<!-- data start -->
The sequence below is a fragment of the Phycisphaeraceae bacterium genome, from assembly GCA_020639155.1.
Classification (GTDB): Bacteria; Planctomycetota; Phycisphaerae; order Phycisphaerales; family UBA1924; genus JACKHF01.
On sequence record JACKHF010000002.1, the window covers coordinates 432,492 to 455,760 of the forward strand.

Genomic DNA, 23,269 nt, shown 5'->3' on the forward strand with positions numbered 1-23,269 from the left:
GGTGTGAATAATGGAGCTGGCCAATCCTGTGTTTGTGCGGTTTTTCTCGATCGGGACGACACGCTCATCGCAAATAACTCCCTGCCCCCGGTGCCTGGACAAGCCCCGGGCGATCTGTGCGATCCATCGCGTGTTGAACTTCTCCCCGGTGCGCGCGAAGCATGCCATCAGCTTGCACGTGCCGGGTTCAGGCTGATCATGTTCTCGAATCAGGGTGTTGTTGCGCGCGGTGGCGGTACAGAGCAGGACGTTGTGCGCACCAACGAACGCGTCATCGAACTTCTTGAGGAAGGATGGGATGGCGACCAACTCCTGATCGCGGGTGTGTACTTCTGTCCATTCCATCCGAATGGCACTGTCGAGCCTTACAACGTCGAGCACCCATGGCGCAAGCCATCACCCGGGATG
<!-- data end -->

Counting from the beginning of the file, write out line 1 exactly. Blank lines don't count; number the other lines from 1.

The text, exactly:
The sequence below is a fragment of the Phycisphaeraceae bacterium genome, from assembly GCA_020639155.1.